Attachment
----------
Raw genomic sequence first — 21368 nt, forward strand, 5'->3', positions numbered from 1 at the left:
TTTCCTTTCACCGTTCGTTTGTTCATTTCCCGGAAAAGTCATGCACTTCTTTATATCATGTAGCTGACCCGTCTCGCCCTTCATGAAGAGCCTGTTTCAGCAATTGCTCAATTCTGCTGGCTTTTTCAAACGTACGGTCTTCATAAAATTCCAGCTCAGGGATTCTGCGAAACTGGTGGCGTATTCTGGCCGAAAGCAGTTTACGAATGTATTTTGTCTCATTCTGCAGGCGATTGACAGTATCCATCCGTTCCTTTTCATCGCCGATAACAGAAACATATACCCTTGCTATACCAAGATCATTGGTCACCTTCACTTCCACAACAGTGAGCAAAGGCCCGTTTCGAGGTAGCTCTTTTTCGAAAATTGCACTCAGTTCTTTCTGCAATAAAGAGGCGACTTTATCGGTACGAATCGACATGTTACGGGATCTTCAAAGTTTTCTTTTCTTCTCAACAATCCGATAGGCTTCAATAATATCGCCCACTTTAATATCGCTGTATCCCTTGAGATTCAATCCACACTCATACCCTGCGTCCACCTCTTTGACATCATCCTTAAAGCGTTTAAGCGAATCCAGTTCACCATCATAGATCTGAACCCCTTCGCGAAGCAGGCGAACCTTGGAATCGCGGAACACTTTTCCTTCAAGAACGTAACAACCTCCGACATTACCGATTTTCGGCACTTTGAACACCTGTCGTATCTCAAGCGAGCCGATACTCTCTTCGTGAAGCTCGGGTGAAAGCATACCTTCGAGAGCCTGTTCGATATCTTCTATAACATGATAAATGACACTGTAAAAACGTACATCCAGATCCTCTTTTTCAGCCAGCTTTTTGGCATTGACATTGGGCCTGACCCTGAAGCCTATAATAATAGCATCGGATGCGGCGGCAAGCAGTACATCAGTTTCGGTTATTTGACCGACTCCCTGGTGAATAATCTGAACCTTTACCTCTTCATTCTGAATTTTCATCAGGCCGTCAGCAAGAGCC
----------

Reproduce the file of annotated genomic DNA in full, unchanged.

Raw genomic sequence first — 21368 nt, forward strand, 5'->3', positions numbered from 1 at the left:
TTTCCTTTCACCGTTCGTTTGTTCATTTCCCGGAAAAGTCATGCACTTCTTTATATCATGTAGCTGACCCGTCTCGCCCTTCATGAAGAGCCTGTTTCAGCAATTGCTCAATTCTGCTGGCTTTTTCAAACGTACGGTCTTCATAAAATTCCAGCTCAGGGATTCTGCGAAACTGGTGGCGTATTCTGGCCGAAAGCAGTTTACGAATGTATTTTGTCTCATTCTGCAGGCGATTGACAGTATCCATCCGTTCCTTTTCATCGCCGATAACAGAAACATATACCCTTGCTATACCAAGATCATTGGTCACCTTCACTTCCACAACAGTGAGCAAAGGCCCGTTTCGAGGTAGCTCTTTTTCGAAAATTGCACTCAGTTCTTTCTGCAATAAAGAGGCGACTTTATCGGTACGAATCGACATGTTACGGGATCTTCAAAGTTTTCTTTTCTTCTCAACAATCCGATAGGCTTCAATAATATCGCCCACTTTAATATCGCTGTATCCCTTGAGATTCAATCCACACTCATACCCTGCGTCCACCTCTTTGACATCATCCTTAAAGCGTTTAAGCGAATCCAGTTCACCATCATAGATCTGAACCCCTTCGCGAAGCAGGCGAACCTTGGAATCGCGGAACACTTTTCCTTCAAGAACGTAACAACCTCCGACATTACCGATTTTCGGCACTTTGAACACCTGTCGTATCTCAAGCGAGCCGATACTCTCTTCGTGAAGCTCGGGTGAAAGCATACCTTCGAGAGCCTGTTCGATATCTTCTATAACATGATAAATGACACTGTAAAAACGTACATCCAGATCCTCTTTTTCAGCCAGCTTTTTGGCATTGACATTGGGCCTGACCCTGAAGCCTATAATAATAGCATCGGATGCGGCGGCAAGCAGTACATCAGTTTCGGTTATTTGACCGACTCCCTGGTGAATAATCTGAACCTTTACCTCTTCATTCTGAATTTTCATCAGGCCGTCAGCAAGAGCC